Last week I went to the Linbury Studio in Covent Garden to watch Gandini Jugglers in their new work, 4x4: Ephemeral Architectures, choreographed by Ludovic Ondiviela, with music for a string quintet, composed by Nimrod Borenstein.
Artistic director, Sean Gandini writes Tracing pathways in space, four jugglers and four ballet dancers share a stage for the first time. 4x4: Ephemeral Architectures is a celebration of where these paths meet. This piece is a return to our love of pure patterns and mathematics, our roots in imagining juggling as a form of dance.
It was one of the most joyful as well as skilful pieces I’ve seen in a long time. The air was alive with the movement of coloured juggling balls, hoops and batons, the dancers weaving around and between, seeming to create continual yet transient patterns of lines crossing, curving and weaving through the space. Much of the performance was beautifully side-lit, and then by a chess-board of light. From time to time the dancers commented on the action, adding another playful dimension. It was clearly an incredibly complex piece, involving silent counting, and split second responses to each other and the objects in flight, but the overall effect was of something very youthful, humorous and magical.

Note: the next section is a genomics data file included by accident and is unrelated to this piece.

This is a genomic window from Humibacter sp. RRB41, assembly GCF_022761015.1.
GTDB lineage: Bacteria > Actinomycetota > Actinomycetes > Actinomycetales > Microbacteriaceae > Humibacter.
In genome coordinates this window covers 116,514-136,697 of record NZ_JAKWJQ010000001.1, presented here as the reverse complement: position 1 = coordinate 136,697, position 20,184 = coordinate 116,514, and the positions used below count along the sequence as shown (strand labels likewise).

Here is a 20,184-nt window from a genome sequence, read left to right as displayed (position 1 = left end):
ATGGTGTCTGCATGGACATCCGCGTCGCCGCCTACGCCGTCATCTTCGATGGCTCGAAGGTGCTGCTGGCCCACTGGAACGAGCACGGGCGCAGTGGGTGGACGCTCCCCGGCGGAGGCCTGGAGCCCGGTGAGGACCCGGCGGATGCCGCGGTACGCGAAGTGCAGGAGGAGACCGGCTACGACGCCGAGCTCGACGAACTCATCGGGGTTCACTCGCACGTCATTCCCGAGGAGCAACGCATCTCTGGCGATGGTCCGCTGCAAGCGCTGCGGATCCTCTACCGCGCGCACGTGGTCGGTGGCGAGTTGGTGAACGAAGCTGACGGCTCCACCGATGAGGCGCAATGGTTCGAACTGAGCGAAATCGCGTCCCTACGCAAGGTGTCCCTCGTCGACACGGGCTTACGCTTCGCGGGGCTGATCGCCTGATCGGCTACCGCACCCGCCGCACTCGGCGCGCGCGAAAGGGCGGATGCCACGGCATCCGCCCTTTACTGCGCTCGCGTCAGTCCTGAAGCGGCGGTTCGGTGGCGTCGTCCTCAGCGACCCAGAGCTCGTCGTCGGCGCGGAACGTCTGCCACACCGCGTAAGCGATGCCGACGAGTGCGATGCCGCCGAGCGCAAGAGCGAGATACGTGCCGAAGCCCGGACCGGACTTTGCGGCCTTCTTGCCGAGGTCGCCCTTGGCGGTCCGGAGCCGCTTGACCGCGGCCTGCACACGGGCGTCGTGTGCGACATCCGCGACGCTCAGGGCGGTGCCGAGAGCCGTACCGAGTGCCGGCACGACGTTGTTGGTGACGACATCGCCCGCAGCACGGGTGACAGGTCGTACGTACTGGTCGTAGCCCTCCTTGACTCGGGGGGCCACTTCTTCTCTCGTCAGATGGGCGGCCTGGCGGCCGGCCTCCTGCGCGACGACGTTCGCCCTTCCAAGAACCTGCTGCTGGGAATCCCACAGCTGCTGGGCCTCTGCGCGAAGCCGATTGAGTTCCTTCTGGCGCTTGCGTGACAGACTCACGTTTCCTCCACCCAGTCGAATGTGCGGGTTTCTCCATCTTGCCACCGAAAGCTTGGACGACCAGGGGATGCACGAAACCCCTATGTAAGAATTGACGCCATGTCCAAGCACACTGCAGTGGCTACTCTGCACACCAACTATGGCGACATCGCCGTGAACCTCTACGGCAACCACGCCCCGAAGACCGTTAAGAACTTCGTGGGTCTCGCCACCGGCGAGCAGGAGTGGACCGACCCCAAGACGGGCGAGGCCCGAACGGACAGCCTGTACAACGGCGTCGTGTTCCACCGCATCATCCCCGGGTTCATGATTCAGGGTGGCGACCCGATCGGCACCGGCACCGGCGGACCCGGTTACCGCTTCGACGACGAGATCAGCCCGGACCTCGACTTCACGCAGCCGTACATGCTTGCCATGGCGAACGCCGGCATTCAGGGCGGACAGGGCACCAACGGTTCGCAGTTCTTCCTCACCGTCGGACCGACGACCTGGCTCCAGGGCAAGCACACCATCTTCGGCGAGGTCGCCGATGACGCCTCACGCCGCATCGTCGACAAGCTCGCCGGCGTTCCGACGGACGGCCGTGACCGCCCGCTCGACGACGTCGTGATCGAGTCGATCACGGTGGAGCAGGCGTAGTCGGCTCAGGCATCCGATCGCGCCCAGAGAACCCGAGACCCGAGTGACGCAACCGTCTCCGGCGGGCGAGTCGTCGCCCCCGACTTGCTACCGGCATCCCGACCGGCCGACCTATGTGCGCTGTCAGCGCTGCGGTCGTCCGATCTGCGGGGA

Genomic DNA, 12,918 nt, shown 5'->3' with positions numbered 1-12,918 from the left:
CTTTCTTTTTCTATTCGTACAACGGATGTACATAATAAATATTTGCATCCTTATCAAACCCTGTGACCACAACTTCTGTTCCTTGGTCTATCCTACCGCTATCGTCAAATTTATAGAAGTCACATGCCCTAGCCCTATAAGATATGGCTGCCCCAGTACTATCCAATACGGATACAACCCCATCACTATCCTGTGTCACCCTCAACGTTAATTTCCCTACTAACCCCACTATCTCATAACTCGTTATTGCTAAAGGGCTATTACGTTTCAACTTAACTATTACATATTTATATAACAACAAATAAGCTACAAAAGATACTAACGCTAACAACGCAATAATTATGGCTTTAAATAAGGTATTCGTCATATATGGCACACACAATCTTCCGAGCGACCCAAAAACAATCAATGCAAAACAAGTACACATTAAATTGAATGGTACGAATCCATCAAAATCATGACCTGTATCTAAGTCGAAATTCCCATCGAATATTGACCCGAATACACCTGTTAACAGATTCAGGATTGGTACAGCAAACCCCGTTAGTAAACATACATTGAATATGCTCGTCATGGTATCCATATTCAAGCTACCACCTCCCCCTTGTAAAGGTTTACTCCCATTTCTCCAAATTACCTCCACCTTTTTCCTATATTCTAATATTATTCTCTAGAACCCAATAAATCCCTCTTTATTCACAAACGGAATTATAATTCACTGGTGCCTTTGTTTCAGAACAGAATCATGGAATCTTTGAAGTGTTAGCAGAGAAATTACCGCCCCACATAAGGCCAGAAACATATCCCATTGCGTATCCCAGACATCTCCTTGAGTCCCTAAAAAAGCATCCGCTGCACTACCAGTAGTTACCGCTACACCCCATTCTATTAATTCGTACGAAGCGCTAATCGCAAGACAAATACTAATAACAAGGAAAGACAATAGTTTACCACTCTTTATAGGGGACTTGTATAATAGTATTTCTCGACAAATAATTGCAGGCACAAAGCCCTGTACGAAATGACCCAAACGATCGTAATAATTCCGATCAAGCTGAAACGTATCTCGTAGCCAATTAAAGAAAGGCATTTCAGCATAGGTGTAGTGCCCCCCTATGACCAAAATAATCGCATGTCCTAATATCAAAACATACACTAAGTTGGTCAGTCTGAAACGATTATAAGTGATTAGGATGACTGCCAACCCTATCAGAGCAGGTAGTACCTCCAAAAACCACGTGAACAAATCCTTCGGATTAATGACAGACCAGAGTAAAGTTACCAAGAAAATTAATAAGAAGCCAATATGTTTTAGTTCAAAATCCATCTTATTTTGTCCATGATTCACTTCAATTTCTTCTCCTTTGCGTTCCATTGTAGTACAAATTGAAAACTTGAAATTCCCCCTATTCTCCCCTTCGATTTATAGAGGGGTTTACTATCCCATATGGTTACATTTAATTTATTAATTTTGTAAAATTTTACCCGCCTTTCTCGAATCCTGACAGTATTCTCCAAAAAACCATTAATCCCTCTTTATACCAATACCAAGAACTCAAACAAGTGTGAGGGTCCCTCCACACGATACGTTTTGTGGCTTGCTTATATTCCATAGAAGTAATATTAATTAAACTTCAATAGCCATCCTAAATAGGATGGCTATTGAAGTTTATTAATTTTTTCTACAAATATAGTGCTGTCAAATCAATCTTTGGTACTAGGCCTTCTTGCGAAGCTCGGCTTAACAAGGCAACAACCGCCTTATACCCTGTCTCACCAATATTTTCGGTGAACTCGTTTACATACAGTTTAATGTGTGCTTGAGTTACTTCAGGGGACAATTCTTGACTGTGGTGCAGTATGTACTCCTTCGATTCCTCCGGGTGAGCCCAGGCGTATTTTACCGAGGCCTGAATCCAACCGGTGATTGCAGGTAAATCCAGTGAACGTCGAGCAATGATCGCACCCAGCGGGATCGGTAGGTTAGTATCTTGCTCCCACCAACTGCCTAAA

Equally entertaining was listening to Sean Gandini and Ludovic Ondiviela in interview later. As if on a mega caffeine rush, Gandini gabbled on with great energy, the mic being passed between him and his choreographer as if they were still juggling.
But that’s dance at its most skilled and professional. Ballet for adults is something else. After years of teaching contemporary dance and Pilates, over the last year I’ve begun to teach ballet, albeit at a fairly basic level to a small group of adults. I’m convinced of the health benefits. There’s nothing like it for strengthening the legs and feet, and improving balance and co-ordination – all of which are essential as we get older. But more than this is the opportunity to work with music, with the shape and flow of movement, and with different dynamics and rhythm – to actually dance rather than just exercise.
Teaching ballet to children, or to would-be professionals, is one thing – but what are the particular elements involved in teaching adults, who have different abilities, restrictions and requirements, but can nevertheless achieve a great deal? This is something I want to explore and develop over the next few years.
Through my internet browsing I came across Kathy Mata, a teacher based in San Francisco, and found this short film of her teaching truly inspiring. https://www.youtube.com/watch?v=VtuGVjmmmAs
Tricia Durdey dances, writes, and teaches Pilates.